Le Bernardin is excellent but many dishes are subtle and nuanced. Not bold and in your face. If you prefer meat, not sure that you'd love it as much.

    Your lunch list doesn't seem all that diverse to me... They're all similar in terms of genre except for Del Posto.

    Book Luger ASAP. They fill up quickly.

    For dinners 2 and 3, hard to recommend without knowing what you like. Momofuku Ssam? Txikito? You have a lot of French/Italian/American on your list. How about something else?

    3 Replies
    1. re: kathryn

      Thanks a lot Kathryn!
      To give a little background- I'm a graduate student here in Chicago. Originally from Israel. Have to admit, had some pretty rough time here since arrived (+ I'm a student. Low budget), so couldn't really explore the Chicago food scene. From what I did have a chance to try, my favorite places are Girl and The Goat (was amazing), David Burke (wonderful stakes) and Avec.

      Great tip about LB, maybe I will drop it. I know that my other options are not diverse in the genre but I guess this is what we like (I don't care that the genre is similar, just want the experience to be different). Maybe I'll try a good Asian place for dinner (you recommend Ssam?), but for our fine-dining lunches- I don't know, those seemed the best from what I read. I understand that you don't agree? :)
      For the other dinners (2+3)- so as you can understand, we love French, Italian, American. We don't like Mexican. We're fine with Asian.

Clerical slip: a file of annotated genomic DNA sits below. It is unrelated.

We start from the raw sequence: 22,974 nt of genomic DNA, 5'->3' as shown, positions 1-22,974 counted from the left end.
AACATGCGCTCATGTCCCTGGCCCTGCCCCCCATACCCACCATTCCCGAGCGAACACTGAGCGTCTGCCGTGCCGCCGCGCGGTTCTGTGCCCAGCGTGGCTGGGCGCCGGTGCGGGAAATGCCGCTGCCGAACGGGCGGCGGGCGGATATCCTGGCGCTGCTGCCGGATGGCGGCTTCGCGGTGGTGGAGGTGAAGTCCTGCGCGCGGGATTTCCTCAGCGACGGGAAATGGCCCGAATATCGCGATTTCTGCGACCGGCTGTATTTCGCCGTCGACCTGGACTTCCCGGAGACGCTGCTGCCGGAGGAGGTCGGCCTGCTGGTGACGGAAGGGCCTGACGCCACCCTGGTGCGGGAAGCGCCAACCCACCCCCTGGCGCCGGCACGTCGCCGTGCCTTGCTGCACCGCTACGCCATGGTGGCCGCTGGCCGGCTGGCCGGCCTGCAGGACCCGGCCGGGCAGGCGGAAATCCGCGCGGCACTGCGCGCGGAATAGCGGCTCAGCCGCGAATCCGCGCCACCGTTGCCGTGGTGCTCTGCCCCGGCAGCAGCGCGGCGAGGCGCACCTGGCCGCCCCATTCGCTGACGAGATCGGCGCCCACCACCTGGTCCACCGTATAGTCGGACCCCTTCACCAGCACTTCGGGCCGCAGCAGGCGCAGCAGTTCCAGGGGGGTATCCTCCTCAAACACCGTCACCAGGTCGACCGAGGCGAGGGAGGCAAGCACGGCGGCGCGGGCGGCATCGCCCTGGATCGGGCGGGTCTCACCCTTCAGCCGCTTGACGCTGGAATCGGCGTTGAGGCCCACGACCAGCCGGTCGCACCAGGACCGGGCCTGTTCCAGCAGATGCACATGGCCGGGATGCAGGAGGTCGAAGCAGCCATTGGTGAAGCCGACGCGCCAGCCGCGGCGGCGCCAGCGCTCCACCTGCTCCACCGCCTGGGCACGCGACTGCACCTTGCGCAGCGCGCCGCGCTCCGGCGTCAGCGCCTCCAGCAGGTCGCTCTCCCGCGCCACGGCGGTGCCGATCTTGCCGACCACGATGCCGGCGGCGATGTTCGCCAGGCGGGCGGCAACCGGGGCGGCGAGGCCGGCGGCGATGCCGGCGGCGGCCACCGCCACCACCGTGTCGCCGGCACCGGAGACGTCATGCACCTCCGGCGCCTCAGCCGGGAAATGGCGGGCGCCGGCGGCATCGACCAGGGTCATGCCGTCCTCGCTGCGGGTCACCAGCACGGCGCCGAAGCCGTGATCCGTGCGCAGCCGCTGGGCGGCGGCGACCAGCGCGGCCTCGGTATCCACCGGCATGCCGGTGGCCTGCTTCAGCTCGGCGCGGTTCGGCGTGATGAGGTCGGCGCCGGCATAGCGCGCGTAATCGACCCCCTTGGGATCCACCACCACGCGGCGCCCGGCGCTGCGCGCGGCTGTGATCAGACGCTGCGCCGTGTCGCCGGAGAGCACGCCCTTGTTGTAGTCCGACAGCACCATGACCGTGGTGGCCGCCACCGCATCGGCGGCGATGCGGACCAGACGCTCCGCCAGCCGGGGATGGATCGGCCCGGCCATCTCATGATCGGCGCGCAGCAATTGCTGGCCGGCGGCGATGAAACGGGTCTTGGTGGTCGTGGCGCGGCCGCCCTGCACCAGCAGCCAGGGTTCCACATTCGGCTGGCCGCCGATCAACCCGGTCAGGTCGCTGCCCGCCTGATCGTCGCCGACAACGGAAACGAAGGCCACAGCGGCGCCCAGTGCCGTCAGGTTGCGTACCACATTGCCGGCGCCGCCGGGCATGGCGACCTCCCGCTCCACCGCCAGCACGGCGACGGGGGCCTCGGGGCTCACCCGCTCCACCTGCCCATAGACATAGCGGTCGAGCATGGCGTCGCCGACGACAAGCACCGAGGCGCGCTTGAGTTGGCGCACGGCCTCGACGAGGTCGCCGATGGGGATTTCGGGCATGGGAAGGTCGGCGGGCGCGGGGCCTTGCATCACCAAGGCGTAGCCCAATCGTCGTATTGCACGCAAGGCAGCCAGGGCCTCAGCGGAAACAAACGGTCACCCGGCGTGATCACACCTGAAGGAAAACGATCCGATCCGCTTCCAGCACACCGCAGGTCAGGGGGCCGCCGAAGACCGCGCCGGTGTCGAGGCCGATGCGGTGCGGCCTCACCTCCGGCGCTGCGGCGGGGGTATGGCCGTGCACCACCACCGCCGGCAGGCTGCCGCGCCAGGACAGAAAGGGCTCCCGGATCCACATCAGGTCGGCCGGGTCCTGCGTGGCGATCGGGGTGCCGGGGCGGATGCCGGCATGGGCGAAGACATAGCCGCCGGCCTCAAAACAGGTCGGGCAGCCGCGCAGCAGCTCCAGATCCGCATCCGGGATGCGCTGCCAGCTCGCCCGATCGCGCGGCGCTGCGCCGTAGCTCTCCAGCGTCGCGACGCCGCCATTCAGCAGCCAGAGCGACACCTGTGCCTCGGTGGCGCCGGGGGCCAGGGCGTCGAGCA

1. re: OaOmOt

        BTW, just got off the phone with Peter Luger and they offered me only 4:45 or earlier on my first choice of date on a weekend.

        1. re: kathryn

          Yes, happened to me as well earlier today. Saw your message and wanted to reserve a table but on my first choice (Saturday) they had only 4:45 or 10:45. So had to change my schedule and leave Peter Luger to a different day.
          Anyway, thanks a lot for the tip! Without you I would probably be left without a table at Luger at all :)

    2. The $38, two course lunch at Jean-Georges was absolutely top notch in our opinion and an incredible deal.

      1. You should consider Bouley at lunch; $55 for a multi-course tasting menu with choices is a great treat!

        The NoMad is wonderful for lunch, brunch or dinner. Had another terrific dinner at The NoMad this week.

        Betony is another excellent choice for lunch; they have a $38 two course (app. + main). The Chef and General Manager are EMP alumni.